EU lacks ambition in setting fishing quotas for the Baltic Sea
Last night, after long hours of discussion in Luxembourg, EU Fisheries Ministers reached an agreement on fishing opportunities for 2018 for the ten stocks in the Baltic Sea. The total allowable catches (TACs) were unanimously agreed in the framework of the Common Fisheries Policy (CFP) which aims to have all stocks fished at sustainable levels by 2020. For this purpose, Ministers’ decision will allow 7 out of 8 stocks for which complete scientific advice was available to be fished at maximum sustainable yield (MSY) levels, representing 98% of fish landings in volume. However, in view of the huge progress in the sustainable management of the Baltic Sea, fishermen expected better quota allocations for 2019.
For the important pelagic stocks, despite the TAC increase of last year, central herring sees now a sharp decrease of -26%. Western and Bothnian herring stocks undergo a cut of -48% and -3% respectively. Despite the Commission’s proposal to increase the TAC for the main basin salmon by +15%, the Council decided to roll-over the TAC and decrease the future catch of salmon in the Gulf of Finland by -3%. Sprat remains the largest fish stock in the area thanks to the +3% increase.
Concerning demersal species, the good state of the plaice stock allowed for a +43% increase. The agreement also provides a significant TAC increase of +70% for Western cod, contrasting with a Eastern cod reduction of -8%.
In addition to the adoption of TACs in the Baltic Sea, the Council of Ministers also fixed the catch limits for Norway pout and anchovy. In addition, it was decided to prolong for next year the currently applied bag limit in the recreational fisheries for Western cod originally imposed as a consequence of the low stock level, which does not exist anymore. Europêche argues that even though the bag limit was increased from 5 to 7, this is insufficient if compared to the sheer increase of the commercial TAC, and also disregards the Baltic Advisory Council advice to completely delete this restriction for anglers in 2019. On a different note, Europêche takes positive view of the decision not to maintain the closure period for Western cod in 2019.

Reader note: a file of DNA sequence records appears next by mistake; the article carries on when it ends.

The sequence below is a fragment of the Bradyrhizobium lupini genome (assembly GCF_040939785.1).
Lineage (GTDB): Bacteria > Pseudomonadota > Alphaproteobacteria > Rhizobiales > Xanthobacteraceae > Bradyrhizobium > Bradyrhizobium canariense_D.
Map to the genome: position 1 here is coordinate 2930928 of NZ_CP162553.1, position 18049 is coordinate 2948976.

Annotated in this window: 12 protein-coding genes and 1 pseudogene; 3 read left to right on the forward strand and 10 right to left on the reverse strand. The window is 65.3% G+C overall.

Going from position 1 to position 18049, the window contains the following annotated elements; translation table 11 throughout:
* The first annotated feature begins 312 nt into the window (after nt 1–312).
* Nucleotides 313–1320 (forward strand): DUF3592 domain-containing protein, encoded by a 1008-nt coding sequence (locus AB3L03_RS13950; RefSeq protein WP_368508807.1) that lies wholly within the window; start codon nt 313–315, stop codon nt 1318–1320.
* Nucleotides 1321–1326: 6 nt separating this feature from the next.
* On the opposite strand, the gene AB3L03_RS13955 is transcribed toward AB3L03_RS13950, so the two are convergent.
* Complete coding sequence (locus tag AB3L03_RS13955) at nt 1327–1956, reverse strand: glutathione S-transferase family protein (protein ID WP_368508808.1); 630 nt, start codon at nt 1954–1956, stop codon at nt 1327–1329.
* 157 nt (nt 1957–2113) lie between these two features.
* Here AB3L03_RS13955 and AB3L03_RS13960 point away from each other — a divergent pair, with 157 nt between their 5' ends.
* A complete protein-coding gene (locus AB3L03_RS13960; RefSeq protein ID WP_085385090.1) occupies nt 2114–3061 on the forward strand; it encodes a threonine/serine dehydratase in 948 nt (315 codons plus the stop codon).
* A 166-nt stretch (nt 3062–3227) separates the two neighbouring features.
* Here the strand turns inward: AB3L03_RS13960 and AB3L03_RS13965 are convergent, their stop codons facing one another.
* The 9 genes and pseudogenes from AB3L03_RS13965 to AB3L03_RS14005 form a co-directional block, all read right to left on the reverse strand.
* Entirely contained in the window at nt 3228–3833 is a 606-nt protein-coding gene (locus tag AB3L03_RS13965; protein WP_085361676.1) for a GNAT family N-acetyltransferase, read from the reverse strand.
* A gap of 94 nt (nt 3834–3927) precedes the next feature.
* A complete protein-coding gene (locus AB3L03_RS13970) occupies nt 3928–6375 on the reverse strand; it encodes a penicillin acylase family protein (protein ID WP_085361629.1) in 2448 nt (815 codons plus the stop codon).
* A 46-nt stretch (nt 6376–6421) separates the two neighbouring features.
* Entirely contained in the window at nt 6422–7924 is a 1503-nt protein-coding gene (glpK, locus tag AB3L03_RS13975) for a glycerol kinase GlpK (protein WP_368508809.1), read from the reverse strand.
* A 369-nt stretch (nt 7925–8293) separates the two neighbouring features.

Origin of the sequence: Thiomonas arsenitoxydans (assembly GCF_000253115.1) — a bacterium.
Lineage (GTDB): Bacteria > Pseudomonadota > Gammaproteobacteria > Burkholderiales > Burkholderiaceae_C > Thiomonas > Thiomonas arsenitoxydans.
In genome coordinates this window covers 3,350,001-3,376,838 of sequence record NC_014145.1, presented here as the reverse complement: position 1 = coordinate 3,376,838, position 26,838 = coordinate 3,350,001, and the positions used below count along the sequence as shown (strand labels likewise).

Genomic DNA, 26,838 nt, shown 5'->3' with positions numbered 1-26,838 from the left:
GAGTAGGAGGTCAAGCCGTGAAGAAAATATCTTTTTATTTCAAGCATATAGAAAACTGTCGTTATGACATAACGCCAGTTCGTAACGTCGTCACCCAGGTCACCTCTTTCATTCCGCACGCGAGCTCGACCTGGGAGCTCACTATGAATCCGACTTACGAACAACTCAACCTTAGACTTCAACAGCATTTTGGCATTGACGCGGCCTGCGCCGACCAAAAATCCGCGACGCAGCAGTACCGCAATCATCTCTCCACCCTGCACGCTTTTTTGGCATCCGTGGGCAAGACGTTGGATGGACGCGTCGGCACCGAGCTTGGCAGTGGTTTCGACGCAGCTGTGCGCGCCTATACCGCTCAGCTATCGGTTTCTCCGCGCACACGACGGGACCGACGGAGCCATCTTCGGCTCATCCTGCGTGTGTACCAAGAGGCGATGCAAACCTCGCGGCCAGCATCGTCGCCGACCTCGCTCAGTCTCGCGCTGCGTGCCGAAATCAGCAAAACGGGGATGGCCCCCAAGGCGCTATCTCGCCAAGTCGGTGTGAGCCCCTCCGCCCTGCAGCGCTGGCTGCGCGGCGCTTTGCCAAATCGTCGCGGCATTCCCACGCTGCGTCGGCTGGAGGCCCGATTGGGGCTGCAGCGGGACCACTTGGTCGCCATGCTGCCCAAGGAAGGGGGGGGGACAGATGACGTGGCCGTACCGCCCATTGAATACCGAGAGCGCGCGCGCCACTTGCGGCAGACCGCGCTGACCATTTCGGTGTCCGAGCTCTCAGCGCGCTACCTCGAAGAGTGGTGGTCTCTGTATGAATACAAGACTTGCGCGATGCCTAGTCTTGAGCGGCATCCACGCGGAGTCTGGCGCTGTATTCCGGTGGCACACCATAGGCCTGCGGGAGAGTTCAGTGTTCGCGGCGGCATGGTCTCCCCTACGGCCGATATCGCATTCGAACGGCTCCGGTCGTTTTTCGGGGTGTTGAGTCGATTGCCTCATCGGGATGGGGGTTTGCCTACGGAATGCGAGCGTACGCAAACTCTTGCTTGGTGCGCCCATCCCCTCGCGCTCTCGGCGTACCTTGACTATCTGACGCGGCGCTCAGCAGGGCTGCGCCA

Peter Breckling, Deutscher Fischerei Verband (DFV), declared: ‘Overall, the general situation of fish stocks in the Baltic has improved in recent years through responsible management, to the point that as estimated by science, it will become the most sustainably fished sea in Europe with almost all the catches coming from stocks fished at MSY levels. However, 2019 will be a difficult year for many fishing companies since the Western herring catches have been sharply reduced for the second year in a row.’ He commented on the latter: ‘This is quite unfortunate since the stock has stably grown over the last few years and yet the scientific body ICES decided to revise last year the indicators of what they consider sustainable levels of fish populations (which was increased from 110.000 tonnes to 150.000 tonnes). Therefore, what once was fairly considered a healthy stock now is considered in bad shape, leading to a hefty reduction of the TAC. We hope that ICES will soon correct the new and unrealistic benchmark biomass values.’
Mr Breckling concluded: ‘We regret the lack of ambition of the Council concerning the increase of the TAC for Western cod which has not been set as high as rightfully expected. According to scientific data, the stock will reach in 2019 the highest biomass levels ever recorded and therefore the TAC could have been doubled for next year, all while respecting scientific advice and management plans.’
Press contacts: Daniel Voces, Managing Director of Europêche: +32 2 230 48 48 firstname.lastname@example.org
Tags: TAC, heering, Cod, salmon, sprat, plaice, pout, anchovy, recreational fisheries, Baltic Advisory Council, Peter Breckling, MSY, ICES, Fishing Opportunities